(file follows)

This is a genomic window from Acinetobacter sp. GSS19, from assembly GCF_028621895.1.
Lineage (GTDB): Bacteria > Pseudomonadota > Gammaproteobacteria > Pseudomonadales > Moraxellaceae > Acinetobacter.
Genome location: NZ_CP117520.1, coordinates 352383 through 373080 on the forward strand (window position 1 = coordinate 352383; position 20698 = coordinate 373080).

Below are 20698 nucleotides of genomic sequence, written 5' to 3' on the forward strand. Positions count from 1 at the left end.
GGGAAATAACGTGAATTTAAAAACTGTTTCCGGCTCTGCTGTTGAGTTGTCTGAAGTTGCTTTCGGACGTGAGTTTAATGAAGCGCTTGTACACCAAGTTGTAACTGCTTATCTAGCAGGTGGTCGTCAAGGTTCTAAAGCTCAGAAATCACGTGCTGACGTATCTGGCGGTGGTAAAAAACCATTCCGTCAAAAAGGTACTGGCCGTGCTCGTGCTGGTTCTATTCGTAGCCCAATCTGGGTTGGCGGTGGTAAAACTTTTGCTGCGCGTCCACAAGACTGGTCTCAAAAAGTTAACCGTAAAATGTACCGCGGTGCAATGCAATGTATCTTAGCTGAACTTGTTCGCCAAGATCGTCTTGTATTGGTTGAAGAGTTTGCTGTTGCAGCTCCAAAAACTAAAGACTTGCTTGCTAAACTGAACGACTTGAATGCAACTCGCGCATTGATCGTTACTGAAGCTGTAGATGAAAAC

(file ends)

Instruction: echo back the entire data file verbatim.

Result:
This is a genomic window from Acinetobacter sp. GSS19, from assembly GCF_028621895.1.
Lineage (GTDB): Bacteria > Pseudomonadota > Gammaproteobacteria > Pseudomonadales > Moraxellaceae > Acinetobacter.
Genome location: NZ_CP117520.1, coordinates 352383 through 373080 on the forward strand (window position 1 = coordinate 352383; position 20698 = coordinate 373080).

Below are 20698 nucleotides of genomic sequence, written 5' to 3' on the forward strand. Positions count from 1 at the left end.
GGGAAATAACGTGAATTTAAAAACTGTTTCCGGCTCTGCTGTTGAGTTGTCTGAAGTTGCTTTCGGACGTGAGTTTAATGAAGCGCTTGTACACCAAGTTGTAACTGCTTATCTAGCAGGTGGTCGTCAAGGTTCTAAAGCTCAGAAATCACGTGCTGACGTATCTGGCGGTGGTAAAAAACCATTCCGTCAAAAAGGTACTGGCCGTGCTCGTGCTGGTTCTATTCGTAGCCCAATCTGGGTTGGCGGTGGTAAAACTTTTGCTGCGCGTCCACAAGACTGGTCTCAAAAAGTTAACCGTAAAATGTACCGCGGTGCAATGCAATGTATCTTAGCTGAACTTGTTCGCCAAGATCGTCTTGTATTGGTTGAAGAGTTTGCTGTTGCAGCTCCAAAAACTAAAGACTTGCTTGCTAAACTGAACGACTTGAATGCAACTCGCGCATTGATCGTTACTGAAGCTGTAGATGAAAAC